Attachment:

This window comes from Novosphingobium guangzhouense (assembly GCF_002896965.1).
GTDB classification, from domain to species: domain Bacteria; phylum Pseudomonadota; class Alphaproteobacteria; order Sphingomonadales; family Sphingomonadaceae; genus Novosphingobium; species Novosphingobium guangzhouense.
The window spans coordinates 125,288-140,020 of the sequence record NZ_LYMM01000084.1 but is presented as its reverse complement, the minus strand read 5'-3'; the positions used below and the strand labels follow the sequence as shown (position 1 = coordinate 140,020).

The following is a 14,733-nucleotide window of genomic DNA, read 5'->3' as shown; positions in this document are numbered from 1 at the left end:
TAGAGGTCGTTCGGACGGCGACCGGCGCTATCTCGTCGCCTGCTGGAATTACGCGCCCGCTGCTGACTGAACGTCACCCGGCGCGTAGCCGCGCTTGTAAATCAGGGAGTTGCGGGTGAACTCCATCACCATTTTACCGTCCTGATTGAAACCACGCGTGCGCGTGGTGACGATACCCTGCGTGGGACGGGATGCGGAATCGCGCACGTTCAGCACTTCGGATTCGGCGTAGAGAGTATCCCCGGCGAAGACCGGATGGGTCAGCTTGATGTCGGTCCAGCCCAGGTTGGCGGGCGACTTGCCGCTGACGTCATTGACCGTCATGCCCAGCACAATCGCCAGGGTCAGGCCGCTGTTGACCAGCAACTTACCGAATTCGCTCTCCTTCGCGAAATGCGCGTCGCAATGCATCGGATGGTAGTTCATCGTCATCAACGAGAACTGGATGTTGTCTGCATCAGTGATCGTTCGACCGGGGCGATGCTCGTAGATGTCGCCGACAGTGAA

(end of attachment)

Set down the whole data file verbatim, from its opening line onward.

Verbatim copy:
This window comes from Novosphingobium guangzhouense (assembly GCF_002896965.1).
GTDB classification, from domain to species: domain Bacteria; phylum Pseudomonadota; class Alphaproteobacteria; order Sphingomonadales; family Sphingomonadaceae; genus Novosphingobium; species Novosphingobium guangzhouense.
The window spans coordinates 125,288-140,020 of the sequence record NZ_LYMM01000084.1 but is presented as its reverse complement, the minus strand read 5'-3'; the positions used below and the strand labels follow the sequence as shown (position 1 = coordinate 140,020).

The following is a 14,733-nucleotide window of genomic DNA, read 5'->3' as shown; positions in this document are numbered from 1 at the left end:
TAGAGGTCGTTCGGACGGCGACCGGCGCTATCTCGTCGCCTGCTGGAATTACGCGCCCGCTGCTGACTGAACGTCACCCGGCGCGTAGCCGCGCTTGTAAATCAGGGAGTTGCGGGTGAACTCCATCACCATTTTACCGTCCTGATTGAAACCACGCGTGCGCGTGGTGACGATACCCTGCGTGGGACGGGATGCGGAATCGCGCACGTTCAGCACTTCGGATTCGGCGTAGAGAGTATCCCCGGCGAAGACCGGATGGGTCAGCTTGATGTCGGTCCAGCCCAGGTTGGCGGGCGACTTGCCGCTGACGTCATTGACCGTCATGCCCAGCACAATCGCCAGGGTCAGGCCGCTGTTGACCAGCAACTTACCGAATTCGCTCTCCTTCGCGAAATGCGCGTCGCAATGCATCGGATGGTAGTTCATCGTCATCAACGAGAACTGGATGTTGTCTGCATCAGTGATCGTTCGACCGGGGCGATGCTCGTAGATGTCGCCGACAGTGAA